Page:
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Toronto Blue Jays 2016 Preview and Prediction

Jose Bautista

Jose Bautista

As pitchers and catchers report this week in Florida and Arizona, Athlon Sports will preview every team in Major League Baseball. Outlooks for every team and so much more information, including rosters, advanced stats and anonymous scouting reports, are featured in the Athlon Sports 2016 MLB Preview, available on newsstands everywhere and in our online store.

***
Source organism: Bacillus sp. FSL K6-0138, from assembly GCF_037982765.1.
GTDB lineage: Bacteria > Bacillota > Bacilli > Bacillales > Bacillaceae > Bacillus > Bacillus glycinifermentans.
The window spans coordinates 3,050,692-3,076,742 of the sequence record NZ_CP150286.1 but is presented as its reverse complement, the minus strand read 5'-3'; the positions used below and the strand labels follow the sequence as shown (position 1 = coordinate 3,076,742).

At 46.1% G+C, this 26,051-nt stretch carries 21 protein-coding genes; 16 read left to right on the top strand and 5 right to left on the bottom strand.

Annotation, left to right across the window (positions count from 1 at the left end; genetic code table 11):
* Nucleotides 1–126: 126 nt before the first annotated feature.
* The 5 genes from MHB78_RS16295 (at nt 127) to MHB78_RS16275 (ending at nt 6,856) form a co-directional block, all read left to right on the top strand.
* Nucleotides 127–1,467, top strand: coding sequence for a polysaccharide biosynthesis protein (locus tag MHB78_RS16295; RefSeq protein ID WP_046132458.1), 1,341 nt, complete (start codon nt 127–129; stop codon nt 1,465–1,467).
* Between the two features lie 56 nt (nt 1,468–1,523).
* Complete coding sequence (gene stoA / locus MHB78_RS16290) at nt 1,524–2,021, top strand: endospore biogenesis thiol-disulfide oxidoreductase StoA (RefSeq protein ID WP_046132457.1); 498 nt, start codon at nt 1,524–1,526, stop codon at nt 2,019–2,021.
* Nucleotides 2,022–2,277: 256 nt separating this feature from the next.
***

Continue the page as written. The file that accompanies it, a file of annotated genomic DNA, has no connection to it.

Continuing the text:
The Toronto Blue Jays ended a postseason drought dating back to 1993 by winning the American League East in 2015, and they are well positioned to defend that title this season. To make it happen, they’ll need an offense that scored a major league-high 891 runs — 127 more than the second-best Yankees — to keep mashing, and a rebuilt pitching staff to lock down leads that the bats should regularly provide. Even with a defense sure to steal hits, the mound is where the questions lie for the Blue Jays after ace David Price, a trade deadline rental, left for the Boston Red Sox as a free agent. The new regime of Mark Shapiro is also under the microscope after the unexpected departure of popular general manager Alex Anthopoulos, who cited concerns over the “fit” with the president and CEO as his reason for leaving.